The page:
How Compensation Amount is Determined

It is important to remember that (assuming liability is not in question) the ‘value’ of any personal injury case is assessed by looking at the severity of the injury to the plaintiff and how same will affect their working, family, recreational and personal lives in the short, medium and long terms.
Some injuries (and whiplash type injuries in particular) may take some time to fully manifest themselves and it maybe some months or even years before your doctors can provide an accurate prognosis of the expected recovery period or diagnose a long-term condition.

Moreover your claim may well include an aspect of “special damages” such as loss of earnings (including potential loss of future earnings).

Immediate Settlements with Insurance Companies

I would advise those who have sustained a personal injury as the result of the fault of another in a road traffic accident to consider the above very carefully after an accident has occurred. Increasingly, clients are reporting that they have been contacted directly by the third party’s insurance company with offers of settlement in the weeks or even days following the incident.

The temptation to accept an early offer of settlement is strong; the immediate offer of money with minimum hassle and fuss, particularly in the current economic climate, often seems too good to refuse. There is, however, no way of knowing how much the claim is potentially worth at such an early stage and the risk is that the plaintiff may settle their claim for a figure that falls short of its potential value. It is worth asking yourself the question ‘Why would the insurance company offer to settle the case at such an early stage?’.The response is quite logical; to save costs. The liable party will normally be responsible for not only the compensation payment but also for both sets of legal costs and for the costs of procuring specialist medical reports.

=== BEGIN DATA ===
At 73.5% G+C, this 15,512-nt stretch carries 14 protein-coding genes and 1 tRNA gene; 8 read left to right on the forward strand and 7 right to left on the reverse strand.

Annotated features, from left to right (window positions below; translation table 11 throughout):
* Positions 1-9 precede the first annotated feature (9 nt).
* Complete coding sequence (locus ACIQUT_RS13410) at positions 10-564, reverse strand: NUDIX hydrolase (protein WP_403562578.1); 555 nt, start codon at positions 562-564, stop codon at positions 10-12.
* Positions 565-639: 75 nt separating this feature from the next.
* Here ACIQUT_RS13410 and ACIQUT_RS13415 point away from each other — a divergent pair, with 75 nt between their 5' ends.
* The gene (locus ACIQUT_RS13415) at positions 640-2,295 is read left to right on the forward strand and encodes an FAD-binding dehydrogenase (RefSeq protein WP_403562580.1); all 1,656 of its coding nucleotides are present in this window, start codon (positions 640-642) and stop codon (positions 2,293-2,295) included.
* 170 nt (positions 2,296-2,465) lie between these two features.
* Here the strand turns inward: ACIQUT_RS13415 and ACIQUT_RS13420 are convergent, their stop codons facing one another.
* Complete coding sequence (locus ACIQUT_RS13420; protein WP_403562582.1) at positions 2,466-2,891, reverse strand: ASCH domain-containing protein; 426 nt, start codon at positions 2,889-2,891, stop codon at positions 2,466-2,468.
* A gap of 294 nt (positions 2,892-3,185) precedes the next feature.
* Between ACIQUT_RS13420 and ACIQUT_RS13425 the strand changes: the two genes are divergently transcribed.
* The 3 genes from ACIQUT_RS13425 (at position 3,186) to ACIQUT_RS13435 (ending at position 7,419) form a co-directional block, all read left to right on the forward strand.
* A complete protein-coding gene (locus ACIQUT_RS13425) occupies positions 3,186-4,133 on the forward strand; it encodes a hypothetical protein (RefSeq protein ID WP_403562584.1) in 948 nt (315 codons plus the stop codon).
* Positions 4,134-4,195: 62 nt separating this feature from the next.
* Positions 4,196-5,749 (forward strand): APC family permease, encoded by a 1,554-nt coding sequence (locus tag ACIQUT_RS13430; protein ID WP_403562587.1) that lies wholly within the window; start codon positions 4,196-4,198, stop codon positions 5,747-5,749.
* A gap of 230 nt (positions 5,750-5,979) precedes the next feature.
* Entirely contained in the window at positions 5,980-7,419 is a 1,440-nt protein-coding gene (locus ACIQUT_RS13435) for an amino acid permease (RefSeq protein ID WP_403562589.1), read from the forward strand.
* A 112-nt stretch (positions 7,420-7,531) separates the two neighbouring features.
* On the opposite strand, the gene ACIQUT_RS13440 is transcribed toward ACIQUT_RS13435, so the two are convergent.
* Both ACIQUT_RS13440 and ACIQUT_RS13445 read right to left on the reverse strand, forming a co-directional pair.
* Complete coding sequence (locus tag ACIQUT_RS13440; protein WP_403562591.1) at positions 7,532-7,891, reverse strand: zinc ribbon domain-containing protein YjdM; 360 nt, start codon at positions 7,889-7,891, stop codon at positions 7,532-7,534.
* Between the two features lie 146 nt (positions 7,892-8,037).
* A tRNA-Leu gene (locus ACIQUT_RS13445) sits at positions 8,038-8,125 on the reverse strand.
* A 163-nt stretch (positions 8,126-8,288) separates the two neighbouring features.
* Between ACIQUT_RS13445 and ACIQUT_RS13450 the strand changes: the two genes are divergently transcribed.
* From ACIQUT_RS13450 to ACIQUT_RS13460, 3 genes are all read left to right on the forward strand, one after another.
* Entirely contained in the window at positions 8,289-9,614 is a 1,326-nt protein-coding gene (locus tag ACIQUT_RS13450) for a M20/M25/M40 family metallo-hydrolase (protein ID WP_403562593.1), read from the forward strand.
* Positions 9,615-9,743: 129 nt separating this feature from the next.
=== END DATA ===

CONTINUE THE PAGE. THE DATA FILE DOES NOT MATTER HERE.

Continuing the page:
• Pedestrian accident claims have to be justified. Sustaining an injury without there being any third party negligence is insufficient cause to pursue a personal injury claim.
  • Also, if there has been no injury, you cannot make pedestrian accident claims. A near miss is not sufficient even though a driver may not have been paying due care and attention.
  • Pedestrian accidents claims can also be influenced by any contributory negligence on the victim´s part which was partly responsible for them being injured.
  • The formalities of pedestrian accident claims are the same as any road traffic accident. Seek medical attention and report the incident to the Gardai if they have not attended the scene of the incident.
  • Victims in pedestrian accident claims should also ensure that they have the name, address and the insurance details of the negligent party.
  • Then they should speak with a solicitor on our free advice service to ensure they receive the maximum award of compensation that they are entitled to.

It is important to note that each case is unique. If you have recently been involved in an accident in which you have sustained a whiplash type injury and feel that you have a potential personal injury claim, you are advised to discuss all of the points raised in the preceding article with a solicitor at the earliest opportunity.

Copyright © 2009-2019 Eoin Campbell

Eoin P. Campbell About the Author
Eoin P. Campbell is an honours law graduate (LL.B) and qualified solicitor whose primary professional experience is the area of litigation and in particular personal injury claims. Eoin P. Campbell is currently lecturing in law at two universities in Lyon, France.